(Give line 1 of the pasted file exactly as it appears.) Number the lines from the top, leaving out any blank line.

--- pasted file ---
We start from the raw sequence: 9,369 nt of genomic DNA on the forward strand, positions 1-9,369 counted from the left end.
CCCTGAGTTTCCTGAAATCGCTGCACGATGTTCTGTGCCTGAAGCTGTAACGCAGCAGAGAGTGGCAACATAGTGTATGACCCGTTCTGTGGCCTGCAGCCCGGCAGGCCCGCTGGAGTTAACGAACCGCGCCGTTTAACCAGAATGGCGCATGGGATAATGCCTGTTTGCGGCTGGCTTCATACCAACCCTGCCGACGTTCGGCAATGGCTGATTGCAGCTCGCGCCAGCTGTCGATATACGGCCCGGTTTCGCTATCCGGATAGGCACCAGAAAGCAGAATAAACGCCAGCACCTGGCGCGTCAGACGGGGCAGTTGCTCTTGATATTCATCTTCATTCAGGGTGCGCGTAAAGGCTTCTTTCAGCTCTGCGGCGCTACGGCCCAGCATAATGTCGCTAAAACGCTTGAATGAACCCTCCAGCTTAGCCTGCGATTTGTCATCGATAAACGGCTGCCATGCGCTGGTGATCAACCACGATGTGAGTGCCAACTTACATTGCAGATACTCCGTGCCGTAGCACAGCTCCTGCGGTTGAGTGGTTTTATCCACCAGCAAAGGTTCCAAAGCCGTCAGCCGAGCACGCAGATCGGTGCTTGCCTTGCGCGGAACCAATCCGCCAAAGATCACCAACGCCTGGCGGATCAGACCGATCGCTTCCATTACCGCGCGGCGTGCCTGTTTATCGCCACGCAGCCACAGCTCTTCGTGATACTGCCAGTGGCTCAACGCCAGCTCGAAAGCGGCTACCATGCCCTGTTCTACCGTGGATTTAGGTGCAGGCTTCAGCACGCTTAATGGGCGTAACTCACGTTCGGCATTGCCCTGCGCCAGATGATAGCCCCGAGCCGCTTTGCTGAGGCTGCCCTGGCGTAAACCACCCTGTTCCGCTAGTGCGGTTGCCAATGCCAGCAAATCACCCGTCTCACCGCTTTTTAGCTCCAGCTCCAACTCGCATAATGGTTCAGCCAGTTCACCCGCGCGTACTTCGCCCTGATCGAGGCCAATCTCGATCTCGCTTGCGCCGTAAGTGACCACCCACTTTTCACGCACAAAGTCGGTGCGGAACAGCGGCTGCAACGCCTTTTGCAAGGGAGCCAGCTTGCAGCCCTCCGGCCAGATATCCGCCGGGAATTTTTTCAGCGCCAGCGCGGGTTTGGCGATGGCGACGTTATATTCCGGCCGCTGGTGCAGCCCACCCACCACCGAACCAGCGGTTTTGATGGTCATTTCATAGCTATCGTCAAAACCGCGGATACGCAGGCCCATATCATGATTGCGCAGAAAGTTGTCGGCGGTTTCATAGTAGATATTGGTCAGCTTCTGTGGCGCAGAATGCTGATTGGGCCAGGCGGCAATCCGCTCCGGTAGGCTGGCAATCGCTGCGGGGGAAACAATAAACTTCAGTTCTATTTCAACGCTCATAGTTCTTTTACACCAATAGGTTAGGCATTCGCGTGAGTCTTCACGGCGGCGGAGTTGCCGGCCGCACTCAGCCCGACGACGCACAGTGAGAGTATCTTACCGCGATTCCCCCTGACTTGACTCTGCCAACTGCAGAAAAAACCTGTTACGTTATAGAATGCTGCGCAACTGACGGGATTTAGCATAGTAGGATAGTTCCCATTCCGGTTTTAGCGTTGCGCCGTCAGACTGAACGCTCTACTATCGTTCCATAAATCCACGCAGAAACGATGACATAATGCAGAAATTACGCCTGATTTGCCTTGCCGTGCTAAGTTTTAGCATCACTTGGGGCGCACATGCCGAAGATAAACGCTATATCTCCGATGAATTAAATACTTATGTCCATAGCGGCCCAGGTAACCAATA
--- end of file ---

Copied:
We start from the raw sequence: 9,369 nt of genomic DNA on the forward strand, positions 1-9,369 counted from the left end.